The first square looks like this..
Now comes the clever round that you work on each square you make from now on – it sounds a bit complicated, but as long as you remember that you’re aiming to join along one side of the square to the one you’ve already made, it should make sense. And I’ve included lots of pictures to help. But if you do find it too complicated (which I’m sure you won’t) then you could just make the squares all as the first one, then sew or crochet all the individual squares together. However, give the JAYG method first, you’ll be glad you did once you get the hang of it!
(All subsequent squares) Round 3: Join yarn in a corner space, and work (3ch [counts as a treble], 2 more trebles, 2chain stitches and 3 trebles),
* in next space between groups of stitches on the side, work 3trebles, in the next corner space, work (3tr, 2ch, 3tr),
in next sp work 3tr.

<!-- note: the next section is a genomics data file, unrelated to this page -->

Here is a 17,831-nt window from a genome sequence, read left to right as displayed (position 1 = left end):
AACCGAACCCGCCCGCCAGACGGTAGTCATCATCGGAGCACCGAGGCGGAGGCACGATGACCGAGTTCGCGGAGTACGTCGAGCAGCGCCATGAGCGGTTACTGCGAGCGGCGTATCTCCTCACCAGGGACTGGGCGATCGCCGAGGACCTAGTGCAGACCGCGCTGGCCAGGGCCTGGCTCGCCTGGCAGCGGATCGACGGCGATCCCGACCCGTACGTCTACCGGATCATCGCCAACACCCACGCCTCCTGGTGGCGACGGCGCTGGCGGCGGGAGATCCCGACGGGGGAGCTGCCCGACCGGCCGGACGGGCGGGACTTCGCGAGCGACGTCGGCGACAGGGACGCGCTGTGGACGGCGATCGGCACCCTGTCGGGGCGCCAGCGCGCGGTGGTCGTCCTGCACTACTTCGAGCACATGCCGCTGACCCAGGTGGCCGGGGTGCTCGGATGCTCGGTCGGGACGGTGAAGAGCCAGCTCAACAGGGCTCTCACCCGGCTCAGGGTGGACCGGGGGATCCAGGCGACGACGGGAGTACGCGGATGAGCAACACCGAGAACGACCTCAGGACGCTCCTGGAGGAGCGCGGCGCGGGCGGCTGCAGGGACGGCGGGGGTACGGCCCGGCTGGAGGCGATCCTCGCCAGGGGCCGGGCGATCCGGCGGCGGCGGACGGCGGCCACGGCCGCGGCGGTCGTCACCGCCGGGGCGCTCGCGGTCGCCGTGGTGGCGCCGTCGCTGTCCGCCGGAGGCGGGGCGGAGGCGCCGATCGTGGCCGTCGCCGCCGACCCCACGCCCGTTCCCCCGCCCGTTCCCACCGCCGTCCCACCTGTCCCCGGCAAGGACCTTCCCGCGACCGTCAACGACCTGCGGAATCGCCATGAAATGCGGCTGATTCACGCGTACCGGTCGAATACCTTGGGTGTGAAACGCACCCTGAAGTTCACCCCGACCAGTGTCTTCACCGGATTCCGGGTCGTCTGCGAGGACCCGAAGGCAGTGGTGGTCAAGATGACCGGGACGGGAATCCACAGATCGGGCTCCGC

Now comes the joining bit – you’re going to need to place your completed square next to the one you’re working.
In the next corner space work 3tr, then 1chain.
Now put your hook from front to back through the bottom right corner of the completed square making sure the right side of that square is facing you (see the picture below).
and work a slip stitch, which attaches the two squares together.
Now work 3tr in the corner space on your current square,
inset the hook into the space between groups of trebles on the completed square
and slip stitch here to join at this point too,
then 3tr in the next space between groups of trebles on current square,
slip stitch through the next space on completed square again,
work 3 trebles in corner space on the current square,
then 1ch, now slip stitch through the corner space on completed square,
then 3 treble in corner space on current square.
– that’s the joining bit completed, so now just work 3 trebles in the final space on the current square,
and join with a ss to the 3rd ch.
Now attach another square that you’ve worked two rounds on to the strip in the same way.
I’m sure you’ll soon get the hang of it once you’ve made a few.
You can make as many squares as you like depending on how long you want your finished strap to be.
Once that’s done, block your strap out, and you’re ready to complete the bag in the next part – part 9, which is here.
If you get stuck, just email or contact me on facebook, instagram or twitter and I’ll try to help. And don’t forget to share all your pictures on social media! #SpringBagCAL